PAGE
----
New Hampshire Baptist church registered as historic place
BOW, N.H. (AP) — In all the years since Bow Baptist Church was built in 1832, the building has stood strong even as its bones have aged.
Some modifications to the church’s interior have been made along the way, but the majority of the structure contains the original materials used to build the church that sits on a small hill along Branch Londonderry Turnpike East.
“They built it quite well,” said the Rev. Richard Huntley, who has served as the church’s pastor for 28 years.
But in a storm last summer, lightning struck the church steeple and started a fire. Firefighters prevented the flames from spreading to the rest of the church, but the interior beneath the steeple sustained heavy water damage.
Huntley said they hope to be back in the church by July 2020, and in the meantime, the congregation continues to gather in the church’s basement, which also has a preschool, while the main hall undergoes restoration.
This week, the New Hampshire Division of Historical Resources added Bow Baptist Church to the state register of historic places, a status that makes the church eligible for funding for projects to maintain the church’s structure.
The recognition also reaffirms the church’s significance to the town’s history.
The church was built under the ministry of the Rev. William Boswell, who was succeeded by the Rev. Henry Archibald, according to a town history compiled by the Bow Heritage Commission.
Archibald was an abolitionist who eventually became the leader of the town’s antislavery movement. Huntley said the church’s nearby parsonage was an Underground Railroad safe house in the mid-19th century. It is believed, he said, that the church would to signal to escaped slaves if the area was safe by changing the direction of its weather vane atop the steeple.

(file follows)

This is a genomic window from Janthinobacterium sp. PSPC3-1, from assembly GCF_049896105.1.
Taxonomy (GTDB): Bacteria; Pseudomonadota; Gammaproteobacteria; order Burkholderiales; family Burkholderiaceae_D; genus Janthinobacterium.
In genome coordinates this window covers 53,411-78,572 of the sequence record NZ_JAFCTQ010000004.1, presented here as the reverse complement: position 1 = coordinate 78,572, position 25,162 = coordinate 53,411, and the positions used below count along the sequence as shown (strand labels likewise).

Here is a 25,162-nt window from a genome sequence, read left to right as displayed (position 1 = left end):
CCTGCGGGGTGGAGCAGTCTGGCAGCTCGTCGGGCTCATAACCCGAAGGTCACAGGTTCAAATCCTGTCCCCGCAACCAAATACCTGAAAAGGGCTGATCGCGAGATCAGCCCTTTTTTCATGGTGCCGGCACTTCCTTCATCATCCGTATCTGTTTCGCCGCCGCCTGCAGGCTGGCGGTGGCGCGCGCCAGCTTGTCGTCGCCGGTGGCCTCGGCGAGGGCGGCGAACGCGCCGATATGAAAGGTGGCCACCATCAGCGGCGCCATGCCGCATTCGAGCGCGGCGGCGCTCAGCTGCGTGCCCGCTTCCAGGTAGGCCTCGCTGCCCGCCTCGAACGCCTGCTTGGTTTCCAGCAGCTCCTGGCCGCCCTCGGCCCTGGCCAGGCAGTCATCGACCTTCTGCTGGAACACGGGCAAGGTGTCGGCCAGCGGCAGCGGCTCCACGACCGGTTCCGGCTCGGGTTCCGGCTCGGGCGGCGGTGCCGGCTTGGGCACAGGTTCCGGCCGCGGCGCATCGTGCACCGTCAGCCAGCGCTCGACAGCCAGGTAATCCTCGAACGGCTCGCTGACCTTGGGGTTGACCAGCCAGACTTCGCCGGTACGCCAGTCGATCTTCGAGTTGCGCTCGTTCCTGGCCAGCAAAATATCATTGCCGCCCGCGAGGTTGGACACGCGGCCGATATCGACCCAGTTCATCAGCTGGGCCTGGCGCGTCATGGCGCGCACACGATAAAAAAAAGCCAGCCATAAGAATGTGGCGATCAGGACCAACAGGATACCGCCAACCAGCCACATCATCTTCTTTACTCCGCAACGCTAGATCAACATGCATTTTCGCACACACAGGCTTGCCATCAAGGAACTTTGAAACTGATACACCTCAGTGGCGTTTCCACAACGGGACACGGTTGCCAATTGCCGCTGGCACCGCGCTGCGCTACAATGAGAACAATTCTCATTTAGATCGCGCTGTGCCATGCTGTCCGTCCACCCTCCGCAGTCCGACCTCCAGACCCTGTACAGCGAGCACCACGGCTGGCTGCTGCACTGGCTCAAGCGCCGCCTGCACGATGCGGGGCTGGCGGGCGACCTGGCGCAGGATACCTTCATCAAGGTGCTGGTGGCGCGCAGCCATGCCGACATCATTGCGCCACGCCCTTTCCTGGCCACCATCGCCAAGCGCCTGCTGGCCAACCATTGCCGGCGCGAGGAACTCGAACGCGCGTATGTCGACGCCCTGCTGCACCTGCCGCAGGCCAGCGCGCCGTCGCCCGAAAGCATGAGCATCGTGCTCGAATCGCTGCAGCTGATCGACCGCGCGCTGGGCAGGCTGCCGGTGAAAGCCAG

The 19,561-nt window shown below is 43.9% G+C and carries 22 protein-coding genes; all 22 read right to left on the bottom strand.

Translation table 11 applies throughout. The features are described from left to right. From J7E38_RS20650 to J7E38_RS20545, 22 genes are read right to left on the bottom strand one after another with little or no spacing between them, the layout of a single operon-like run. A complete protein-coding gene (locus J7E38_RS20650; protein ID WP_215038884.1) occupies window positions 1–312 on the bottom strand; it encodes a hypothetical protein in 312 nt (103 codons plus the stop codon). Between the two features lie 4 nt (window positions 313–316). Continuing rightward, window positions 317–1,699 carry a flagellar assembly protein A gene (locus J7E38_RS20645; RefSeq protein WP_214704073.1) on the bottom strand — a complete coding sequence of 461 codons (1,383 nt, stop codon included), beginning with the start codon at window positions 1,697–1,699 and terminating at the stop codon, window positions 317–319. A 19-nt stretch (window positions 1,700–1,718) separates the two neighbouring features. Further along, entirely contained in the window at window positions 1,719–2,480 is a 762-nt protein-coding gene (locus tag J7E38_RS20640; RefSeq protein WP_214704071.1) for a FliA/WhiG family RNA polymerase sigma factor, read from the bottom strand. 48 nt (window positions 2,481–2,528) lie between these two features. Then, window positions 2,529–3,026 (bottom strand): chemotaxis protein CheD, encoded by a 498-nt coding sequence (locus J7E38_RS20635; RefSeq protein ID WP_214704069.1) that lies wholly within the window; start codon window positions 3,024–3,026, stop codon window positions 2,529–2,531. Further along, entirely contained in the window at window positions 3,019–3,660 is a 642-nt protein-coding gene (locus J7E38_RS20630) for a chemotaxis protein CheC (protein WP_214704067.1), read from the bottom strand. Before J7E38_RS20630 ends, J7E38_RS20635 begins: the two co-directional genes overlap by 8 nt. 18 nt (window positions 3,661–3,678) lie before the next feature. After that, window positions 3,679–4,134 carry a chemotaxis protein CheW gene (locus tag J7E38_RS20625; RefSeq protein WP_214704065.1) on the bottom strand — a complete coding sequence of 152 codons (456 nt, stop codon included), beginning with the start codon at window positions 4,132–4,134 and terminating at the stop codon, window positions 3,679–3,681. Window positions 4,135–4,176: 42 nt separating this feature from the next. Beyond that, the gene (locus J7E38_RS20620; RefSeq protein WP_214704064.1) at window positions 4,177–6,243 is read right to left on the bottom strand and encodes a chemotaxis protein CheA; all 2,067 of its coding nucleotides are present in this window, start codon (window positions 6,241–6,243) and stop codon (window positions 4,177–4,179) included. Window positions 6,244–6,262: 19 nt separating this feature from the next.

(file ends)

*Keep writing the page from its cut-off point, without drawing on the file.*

The steeple, destroyed in the lightning strike in July, is being restored to its original appearance, Huntley said, with builders using an old photograph as a guide. He said some old finials were found stored up in the steeple and will be added back to the church’s exterior.
“It’s going to be everything it should be once again,” he said.
The church was one of three buildings in the area to catch fire by lightning within an hour of each other on July 17. A few weeks later, a lightning strike ignited a fire in the cupola of the Hopkinton Town Library, which continues to undergo restoration.
In April, a fire broke out in the wooden attic of Notre-Dame Cathedral in Paris that burned two-thirds of its roof and brought down its iconic spire. The event sent shockwaves through communities around the world, including groups of faith in the Concord area.
In the days following the Notre-Dame fire, several faith leaders in Concord spoke to the Monitor about what place a building holds in religion. Many shared the view that it is important to maintain and honor the building where they worship, but it is the people who make the church, whether they meet in a grand building or an old town hall.
It is a sentiment that Huntley also expressed in an interview Thursday.
“It’s the people who matter, not the building,” Huntley said. “However, the goal is to keep the building in great condition because it’s a valuable piece of history, and you don’t want to lose that.”
Information from: Concord Monitor, http://www.concordmonitor.com